“We have a systematic approach,” explained Cutcliffe. “People don’t understand how much the system and the way we practice applies to who we are. Scottie was with us as a very young coach early on, but boy did he buy into how we coach and practice. And I think he took a lot of that to the Pittsburgh Steelers. Now that he’s back, he’s grown and he’s become such a great football coach. Scottie and I have had hours and hours of conversation, and he’s been in our system two different times, been away a little while, so there’s a little spice involved with him coming back with thoughts that can add to what we’re doing.”
The system looked to be doing very well last year, especially on the offensive side of the ball, as the Blue Devils set school single-season records for total offensive yards (5,966), total points (459) and total touchdowns (60). The 2013 group also became the first squad in Duke history to register 25-plus rushing touchdowns and 25-plus passing touchdowns in the same season.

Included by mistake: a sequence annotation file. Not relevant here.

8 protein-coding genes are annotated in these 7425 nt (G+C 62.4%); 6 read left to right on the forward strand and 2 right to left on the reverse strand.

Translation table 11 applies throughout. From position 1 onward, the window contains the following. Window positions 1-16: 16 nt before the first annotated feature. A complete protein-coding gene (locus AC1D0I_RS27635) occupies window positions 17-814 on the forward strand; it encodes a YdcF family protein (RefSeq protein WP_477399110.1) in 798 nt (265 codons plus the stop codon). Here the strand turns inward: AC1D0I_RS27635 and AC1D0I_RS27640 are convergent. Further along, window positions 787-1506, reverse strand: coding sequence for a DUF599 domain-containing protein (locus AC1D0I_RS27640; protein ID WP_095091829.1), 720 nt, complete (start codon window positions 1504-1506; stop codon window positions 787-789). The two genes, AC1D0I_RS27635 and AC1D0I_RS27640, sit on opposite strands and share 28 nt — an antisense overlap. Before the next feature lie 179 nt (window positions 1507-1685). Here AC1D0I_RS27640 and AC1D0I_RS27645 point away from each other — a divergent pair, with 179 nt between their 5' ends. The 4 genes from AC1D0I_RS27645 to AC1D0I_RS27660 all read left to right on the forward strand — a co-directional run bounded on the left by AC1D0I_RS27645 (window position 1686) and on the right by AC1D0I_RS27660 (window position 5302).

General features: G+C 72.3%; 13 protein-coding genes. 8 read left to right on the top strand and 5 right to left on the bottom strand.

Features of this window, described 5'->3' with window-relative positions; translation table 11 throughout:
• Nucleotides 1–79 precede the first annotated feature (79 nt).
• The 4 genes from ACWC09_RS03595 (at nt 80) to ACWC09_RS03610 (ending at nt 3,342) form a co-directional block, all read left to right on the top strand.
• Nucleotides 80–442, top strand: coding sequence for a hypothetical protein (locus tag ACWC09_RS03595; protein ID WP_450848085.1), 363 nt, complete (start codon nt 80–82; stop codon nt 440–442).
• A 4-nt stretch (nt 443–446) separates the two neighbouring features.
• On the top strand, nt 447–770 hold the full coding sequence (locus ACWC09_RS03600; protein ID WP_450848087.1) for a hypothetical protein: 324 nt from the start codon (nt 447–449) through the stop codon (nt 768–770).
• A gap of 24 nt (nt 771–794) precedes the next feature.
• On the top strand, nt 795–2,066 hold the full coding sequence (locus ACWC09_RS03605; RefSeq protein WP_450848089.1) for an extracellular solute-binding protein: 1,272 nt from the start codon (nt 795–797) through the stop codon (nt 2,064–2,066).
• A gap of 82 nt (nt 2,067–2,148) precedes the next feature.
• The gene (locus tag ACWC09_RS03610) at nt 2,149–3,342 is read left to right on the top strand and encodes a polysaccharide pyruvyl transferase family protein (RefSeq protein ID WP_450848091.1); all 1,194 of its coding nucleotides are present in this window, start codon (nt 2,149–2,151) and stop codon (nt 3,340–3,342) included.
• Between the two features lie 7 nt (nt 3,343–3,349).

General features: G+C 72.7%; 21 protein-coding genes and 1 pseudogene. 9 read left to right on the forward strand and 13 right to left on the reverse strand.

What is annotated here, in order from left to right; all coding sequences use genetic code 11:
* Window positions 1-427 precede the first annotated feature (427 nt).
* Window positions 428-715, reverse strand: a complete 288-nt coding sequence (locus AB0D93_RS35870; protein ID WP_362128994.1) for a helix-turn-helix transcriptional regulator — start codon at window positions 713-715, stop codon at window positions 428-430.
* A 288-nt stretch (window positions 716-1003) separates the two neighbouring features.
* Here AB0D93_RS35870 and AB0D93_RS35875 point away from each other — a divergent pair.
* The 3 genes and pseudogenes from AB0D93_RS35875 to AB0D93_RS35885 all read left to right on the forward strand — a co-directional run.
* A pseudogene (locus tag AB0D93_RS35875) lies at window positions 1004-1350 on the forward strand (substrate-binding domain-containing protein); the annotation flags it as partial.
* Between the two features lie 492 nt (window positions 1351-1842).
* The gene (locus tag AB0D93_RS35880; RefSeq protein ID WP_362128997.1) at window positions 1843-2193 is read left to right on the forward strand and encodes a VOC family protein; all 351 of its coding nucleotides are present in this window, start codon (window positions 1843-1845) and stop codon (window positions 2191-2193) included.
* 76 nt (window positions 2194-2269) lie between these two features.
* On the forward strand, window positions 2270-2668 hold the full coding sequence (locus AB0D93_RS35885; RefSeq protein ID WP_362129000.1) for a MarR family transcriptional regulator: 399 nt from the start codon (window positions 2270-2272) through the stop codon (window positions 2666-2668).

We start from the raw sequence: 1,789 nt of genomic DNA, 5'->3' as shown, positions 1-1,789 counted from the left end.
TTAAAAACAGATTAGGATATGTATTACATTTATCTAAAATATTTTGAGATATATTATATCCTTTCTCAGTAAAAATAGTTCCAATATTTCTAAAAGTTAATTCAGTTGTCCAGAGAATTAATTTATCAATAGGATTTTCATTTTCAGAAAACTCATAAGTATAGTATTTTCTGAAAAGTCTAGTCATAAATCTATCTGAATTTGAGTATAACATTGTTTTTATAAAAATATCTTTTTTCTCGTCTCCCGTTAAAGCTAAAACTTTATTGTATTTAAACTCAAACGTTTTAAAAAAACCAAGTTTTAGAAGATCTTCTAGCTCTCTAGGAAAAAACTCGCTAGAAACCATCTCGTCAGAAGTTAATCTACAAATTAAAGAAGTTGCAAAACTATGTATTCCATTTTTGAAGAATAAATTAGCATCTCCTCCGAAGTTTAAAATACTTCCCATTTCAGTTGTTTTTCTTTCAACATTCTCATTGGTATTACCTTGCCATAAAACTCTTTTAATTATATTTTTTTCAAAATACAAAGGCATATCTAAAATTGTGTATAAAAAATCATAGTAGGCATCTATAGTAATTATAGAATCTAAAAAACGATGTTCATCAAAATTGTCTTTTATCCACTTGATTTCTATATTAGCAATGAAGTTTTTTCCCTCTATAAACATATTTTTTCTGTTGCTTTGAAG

“I can’t give it a statement, a sentence or a company line,” explained Montgomery, when asked about the system. “It is simply our rule: ‘Be where you are suppose to be, doing what you are suppose to be doing as well as you can do it.’ It’s so cliché, but that is our system. We have worked hard and the system begins to grow and branch out. Cutcliffe is the best boss of an offense I have ever seen, and if it doesn’t fit into our offense then it is out.”
This spring Montgomery worked hard on the establishment of the offense and on the basic system as well.
“We have worked hard this spring to be a really balanced offense,” said senior quarterback Brandon Connette. “We have depth and veterans at running back that we can depend on. We are trying to develop more depth at wide receiver. One of the first things that Coach Montgomery wanted was to have our wide receivers in such good shape that they could run a deep pattern, get back on the line of scrimmage and run another deep route. We want the receivers in the mentality that no matter who is in at receiver, they can go deep.”
The Blue Devils have a wealth of talent returning this year on the offensive side of the football with two veteran quarterbacks, an All-America wide receiver, a veteran offensive line and a solid stable of running backs.